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  • OPINION: Does US Air Force need a Loyal Wingman?

OPINION: Does US Air Force need a Loyal Wingman?

Think of contemporary military might, and in all likelihood a list would rank the USA as flying way clear of any rival power. And rightly so – our World Air Forces analysis for 2018 shows that Washington holds a 25% share of the global fleet: impressive, even before considering that this is just shy of double the combined arsenals of China and Russia.

But the USA’s long era of assured air superiority is increasingly coming under threat, as a result of a proliferation of advanced air-defence systems and the emergence of stealthy fighters developed by Beijing and Moscow.

A study undertaken by the Mitchell Institute shows that the US Air Force’s fighter and attack aircraft fleet dwindled from more than 9,300 just after the Korean War to just under 2,000 two years ago.

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US Air Force

Contributing factors included the end of the Cold War and the service’s focus on fielding hugely capable, but ever-more expensive stealth platforms, such as the Lockheed Martin F-22 and Northrop Grumman B-2. That trend continues with Lockheed’s new F-35.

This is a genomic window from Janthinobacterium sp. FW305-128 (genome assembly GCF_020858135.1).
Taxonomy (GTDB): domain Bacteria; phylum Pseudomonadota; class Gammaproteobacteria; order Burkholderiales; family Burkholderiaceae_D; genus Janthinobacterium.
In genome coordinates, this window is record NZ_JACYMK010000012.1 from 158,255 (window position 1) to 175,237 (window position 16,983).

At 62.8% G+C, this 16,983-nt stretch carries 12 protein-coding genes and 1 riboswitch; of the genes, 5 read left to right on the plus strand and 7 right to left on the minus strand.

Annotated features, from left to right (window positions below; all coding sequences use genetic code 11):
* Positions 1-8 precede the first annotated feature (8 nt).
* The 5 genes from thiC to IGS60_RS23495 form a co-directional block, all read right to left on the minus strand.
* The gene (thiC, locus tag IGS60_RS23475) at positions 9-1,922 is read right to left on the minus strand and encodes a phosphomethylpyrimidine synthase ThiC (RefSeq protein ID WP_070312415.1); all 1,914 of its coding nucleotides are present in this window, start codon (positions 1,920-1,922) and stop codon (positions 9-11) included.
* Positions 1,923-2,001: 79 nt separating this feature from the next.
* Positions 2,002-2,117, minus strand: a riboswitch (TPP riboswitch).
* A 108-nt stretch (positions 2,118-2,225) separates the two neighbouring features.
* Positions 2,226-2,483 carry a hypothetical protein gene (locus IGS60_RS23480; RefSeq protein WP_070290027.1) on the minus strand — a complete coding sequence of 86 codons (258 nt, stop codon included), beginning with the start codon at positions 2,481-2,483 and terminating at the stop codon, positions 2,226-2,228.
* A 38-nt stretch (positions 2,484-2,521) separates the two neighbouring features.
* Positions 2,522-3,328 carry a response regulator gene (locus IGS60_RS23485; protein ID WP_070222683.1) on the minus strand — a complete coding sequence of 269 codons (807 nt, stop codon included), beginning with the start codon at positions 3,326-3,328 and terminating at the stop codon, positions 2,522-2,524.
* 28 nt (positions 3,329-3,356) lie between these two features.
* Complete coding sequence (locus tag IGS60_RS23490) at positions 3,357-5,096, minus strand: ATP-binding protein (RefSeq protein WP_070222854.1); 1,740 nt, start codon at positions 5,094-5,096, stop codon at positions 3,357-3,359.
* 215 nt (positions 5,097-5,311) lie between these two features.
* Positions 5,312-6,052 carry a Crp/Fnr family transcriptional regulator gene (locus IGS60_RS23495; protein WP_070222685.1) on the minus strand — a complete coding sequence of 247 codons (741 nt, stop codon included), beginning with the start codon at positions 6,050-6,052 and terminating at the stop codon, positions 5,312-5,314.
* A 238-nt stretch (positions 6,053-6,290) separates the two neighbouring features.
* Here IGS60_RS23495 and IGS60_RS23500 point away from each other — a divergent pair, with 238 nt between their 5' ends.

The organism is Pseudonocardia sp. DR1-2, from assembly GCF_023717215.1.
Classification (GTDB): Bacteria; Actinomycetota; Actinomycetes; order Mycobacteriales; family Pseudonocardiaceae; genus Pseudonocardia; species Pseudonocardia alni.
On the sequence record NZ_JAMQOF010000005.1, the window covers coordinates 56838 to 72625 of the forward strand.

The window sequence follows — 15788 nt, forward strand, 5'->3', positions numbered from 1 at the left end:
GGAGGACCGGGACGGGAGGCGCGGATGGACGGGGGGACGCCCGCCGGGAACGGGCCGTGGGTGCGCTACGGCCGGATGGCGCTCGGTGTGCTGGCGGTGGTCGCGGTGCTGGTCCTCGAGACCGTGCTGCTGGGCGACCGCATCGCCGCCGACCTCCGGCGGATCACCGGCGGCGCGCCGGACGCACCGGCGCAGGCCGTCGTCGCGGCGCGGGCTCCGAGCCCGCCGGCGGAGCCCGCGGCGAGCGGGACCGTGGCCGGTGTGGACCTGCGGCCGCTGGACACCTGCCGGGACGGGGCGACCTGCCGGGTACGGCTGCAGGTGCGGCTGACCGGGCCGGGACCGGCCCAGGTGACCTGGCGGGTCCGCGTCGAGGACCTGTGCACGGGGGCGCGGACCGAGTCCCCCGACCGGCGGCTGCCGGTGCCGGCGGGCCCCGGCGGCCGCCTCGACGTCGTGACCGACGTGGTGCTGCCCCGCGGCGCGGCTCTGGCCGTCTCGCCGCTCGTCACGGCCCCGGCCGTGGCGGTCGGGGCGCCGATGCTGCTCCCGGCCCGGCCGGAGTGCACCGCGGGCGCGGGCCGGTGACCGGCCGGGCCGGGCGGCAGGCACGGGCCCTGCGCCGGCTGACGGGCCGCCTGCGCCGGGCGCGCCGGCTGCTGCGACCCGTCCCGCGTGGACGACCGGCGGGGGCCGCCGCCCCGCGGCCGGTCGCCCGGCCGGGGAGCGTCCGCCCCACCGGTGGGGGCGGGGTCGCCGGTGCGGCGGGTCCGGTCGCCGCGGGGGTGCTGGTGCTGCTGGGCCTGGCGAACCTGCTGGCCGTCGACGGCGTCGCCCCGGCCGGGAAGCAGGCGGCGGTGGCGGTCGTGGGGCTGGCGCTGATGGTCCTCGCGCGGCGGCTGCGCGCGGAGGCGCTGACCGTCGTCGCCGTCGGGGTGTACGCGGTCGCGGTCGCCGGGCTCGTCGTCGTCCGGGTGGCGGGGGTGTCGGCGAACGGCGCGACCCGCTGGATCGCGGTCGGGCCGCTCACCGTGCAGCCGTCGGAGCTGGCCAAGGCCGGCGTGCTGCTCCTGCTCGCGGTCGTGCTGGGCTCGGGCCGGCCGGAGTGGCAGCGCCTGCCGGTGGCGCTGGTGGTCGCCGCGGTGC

Alarmingly for the Pentagon, analysis conducted by the Rand Corporation concludes that once projected against four future operational scenarios, including heightened tensions with China or Russia, the USAF’s mighty inventory would fall short in all instances: both in capacity and capability.

Lacking the budget to simply buy many more of its most sophisticated aircraft to address such a shortfall, the service is now exploring other means of addressing operational limitations. These range from acquiring a large fleet of turboprop-powered, light strike aircraft as a cheaper alternative to using more advanced types in benign conditions, to introducing a so-called Loyal Wingman capability. Envisaged as a semi-autonomous unmanned air vehicle flying alongside a traditional fighter, and potentially in significant numbers, this would prove adept at taking on the “dull, dirty and dangerous” duties too difficult or risky for a human pilot to consider.

Current UAVs lack the handling performance and survivability to perform such tasks, but start-ups such as Kratos Defense & Security Solutions and Sierra Technical Services could potentially supply a Loyal Wingman for a fraction of the price of an F-35.

Pilots want to fly the most capable – and expensive – aircraft that the defence industry can produce. But as the USAF is coming to appreciate more acutely these days, quantity also has a quality of its own.

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